Martin Luther—the Story of his Life - E. Singmaster

The Primary Works of the Reformation
and the Diet of Worms

The Pope's bull, which was signed in June, was not published in Germany until September, and its sixty days of grace did not expire until November 28. In the mean time Luther had taken counsel with himself, and with a clear and discerning eye had scrutinized more deeply and widely the doctrines and practices of the Church. As the fruit of his research and meditation he published in August, October, and November three works: An Address to the Christian Nobility of the German Nation on the Improvement of the Christian Estate; An Address on the Babylonian Captivity of the Church; and An Address on the Freedom of a Christian Man.

These works have been called the "Primary Works" of the Reformation. Multiplied by the new printing-press, spread into the uttermost corner of Germany as well as far beyond its boundaries, they made at once a profound impression. Simple, plain, earnest, they revealed the whole man, giving testimony to the deep spiritual experiences through which he had passed and eloquently expressing his passion for the welfare of Christ's Church.

The Address to the Nobility of the German Nation was written in German, the common language of those for whom it was intended. It demanded of the people that they should from patriotic motives set themselves to the reforming of the Church. With the most profound solemnity and earnestness Luther announced in the beginning, in the words of Ecclesiastes, that the time for silence was past, the time to speak at hand. After expressing his consciousness of his own weakness and his reliance upon God, he described three walls which the Roman Church had built about itself so that reform was impossible. First, when pressed by the temporal power, it maintained that the temporal power had no jurisdiction over it. Second, when charged with violating the Scriptures, it objected that no one might interpret the Scriptures but the Pope. Third, when threatened with a council, it asserted that no one might call a council but the Pope.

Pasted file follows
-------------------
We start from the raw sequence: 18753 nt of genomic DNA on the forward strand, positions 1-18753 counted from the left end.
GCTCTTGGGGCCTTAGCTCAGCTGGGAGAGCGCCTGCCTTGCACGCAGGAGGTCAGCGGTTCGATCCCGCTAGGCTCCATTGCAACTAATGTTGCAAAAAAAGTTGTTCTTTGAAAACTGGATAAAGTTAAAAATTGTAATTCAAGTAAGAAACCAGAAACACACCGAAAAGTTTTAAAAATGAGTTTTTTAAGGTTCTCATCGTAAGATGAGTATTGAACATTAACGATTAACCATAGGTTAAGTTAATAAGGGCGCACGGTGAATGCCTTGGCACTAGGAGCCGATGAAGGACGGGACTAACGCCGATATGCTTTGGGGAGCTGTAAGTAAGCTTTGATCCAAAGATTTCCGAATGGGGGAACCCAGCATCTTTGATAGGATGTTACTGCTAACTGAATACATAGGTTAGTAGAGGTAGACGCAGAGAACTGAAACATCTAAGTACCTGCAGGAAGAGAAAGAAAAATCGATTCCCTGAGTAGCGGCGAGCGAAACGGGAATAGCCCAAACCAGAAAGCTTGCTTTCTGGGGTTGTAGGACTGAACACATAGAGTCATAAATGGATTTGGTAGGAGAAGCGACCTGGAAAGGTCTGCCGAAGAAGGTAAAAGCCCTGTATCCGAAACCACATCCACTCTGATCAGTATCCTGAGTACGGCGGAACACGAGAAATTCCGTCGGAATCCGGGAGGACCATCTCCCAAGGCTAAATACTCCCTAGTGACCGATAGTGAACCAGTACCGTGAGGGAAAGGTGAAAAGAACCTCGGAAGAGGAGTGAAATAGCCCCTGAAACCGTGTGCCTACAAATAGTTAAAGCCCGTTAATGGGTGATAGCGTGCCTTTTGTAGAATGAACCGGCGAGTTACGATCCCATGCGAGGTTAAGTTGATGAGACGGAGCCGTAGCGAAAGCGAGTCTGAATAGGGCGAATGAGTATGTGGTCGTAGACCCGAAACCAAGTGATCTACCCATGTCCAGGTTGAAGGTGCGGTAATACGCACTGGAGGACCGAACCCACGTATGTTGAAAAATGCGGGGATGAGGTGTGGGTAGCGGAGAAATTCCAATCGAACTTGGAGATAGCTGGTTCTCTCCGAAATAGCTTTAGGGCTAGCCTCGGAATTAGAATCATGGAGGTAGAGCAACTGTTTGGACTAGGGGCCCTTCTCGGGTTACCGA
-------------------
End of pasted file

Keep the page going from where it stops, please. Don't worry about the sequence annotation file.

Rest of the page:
One by one Luther attacked these walls. In opposition to the first he made a statement so radical that the nation might well gasp at hearing it. "All Christians," said he, "are truly of the Christian estate, and there is no difference among them, save of office alone. . . . Between laymen and priests, princes and bishops, or as they call it between spiritual and temporal persons, the only real difference is one of office and function, and not of estate. . . .Christ's body is not double or two-fold, one temporal, the other spiritual. He is one head and he has one body. . . . A cobbler, a smith, a peasant, every man has the office and function of his calling, and yet all alike are consecrated priests and bishops, and every man in his office must be useful and beneficial to the rest." To the officials of the Church who held themselves so high above the rest of mankind the words must have been almost blasphemous. To others who had long deplored in thought or word the unchristian arrogance of the Church, they seemed to have the authority of the Scriptures themselves.

Since, said Luther, the so-called temporal power was just as valuable as the spiritual power, and equal to it and not beneath it in rank, it must do its duty "throughout the whole Christian body: whether it strikes popes, bishops, priests, monks, or nuns." The claim that the Pope only could interpret the Scriptures Luther denied without great elaboration, since he considered this wall tottering and weak. The Pope had often erred. It might even come to pass "that the Pope and his followers are not true Christians, and not being taught by God have no true understanding, whereas a common man may have true understanding." Moreover, "We are all priests, and have all one faith, one gospel, one sacrament; how then should we have not the power of discerning and judging what is right and wrong in matters of faith?"